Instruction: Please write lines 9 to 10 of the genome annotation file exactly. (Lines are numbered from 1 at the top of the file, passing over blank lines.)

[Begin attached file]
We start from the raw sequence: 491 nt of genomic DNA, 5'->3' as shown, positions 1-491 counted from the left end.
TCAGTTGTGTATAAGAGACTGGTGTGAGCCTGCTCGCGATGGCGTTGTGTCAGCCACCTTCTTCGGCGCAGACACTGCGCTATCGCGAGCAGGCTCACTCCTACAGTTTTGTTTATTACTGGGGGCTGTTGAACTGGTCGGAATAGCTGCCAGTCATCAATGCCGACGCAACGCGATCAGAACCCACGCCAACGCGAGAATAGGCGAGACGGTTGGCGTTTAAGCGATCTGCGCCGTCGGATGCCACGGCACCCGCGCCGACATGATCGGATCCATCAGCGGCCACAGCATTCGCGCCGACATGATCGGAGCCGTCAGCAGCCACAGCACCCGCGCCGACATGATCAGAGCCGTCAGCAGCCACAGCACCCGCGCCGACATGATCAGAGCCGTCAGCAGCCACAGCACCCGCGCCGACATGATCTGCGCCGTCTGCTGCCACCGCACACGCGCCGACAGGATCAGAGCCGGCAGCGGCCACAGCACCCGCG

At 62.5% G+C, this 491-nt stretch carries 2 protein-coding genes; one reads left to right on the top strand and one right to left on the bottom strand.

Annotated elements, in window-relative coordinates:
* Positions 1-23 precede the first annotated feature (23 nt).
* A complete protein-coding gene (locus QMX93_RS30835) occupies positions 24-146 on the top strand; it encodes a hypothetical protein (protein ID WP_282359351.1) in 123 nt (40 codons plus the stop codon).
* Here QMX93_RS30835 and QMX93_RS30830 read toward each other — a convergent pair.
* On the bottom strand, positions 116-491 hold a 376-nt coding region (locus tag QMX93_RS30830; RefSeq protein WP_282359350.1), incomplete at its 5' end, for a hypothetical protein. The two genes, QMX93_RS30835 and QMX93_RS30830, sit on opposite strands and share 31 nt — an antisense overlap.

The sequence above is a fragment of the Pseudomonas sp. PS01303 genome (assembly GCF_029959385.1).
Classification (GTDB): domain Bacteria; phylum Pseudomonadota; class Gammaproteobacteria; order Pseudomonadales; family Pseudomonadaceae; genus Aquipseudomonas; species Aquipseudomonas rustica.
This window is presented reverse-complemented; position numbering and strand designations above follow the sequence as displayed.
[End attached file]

The sequence above is a fragment of the Pseudomonas sp. PS01303 genome (assembly GCF_029959385.1).
Classification (GTDB): domain Bacteria; phylum Pseudomonadota; class Gammaproteobacteria; order Pseudomonadales; family Pseudomonadaceae; genus Aquipseudomonas; species Aquipseudomonas rustica.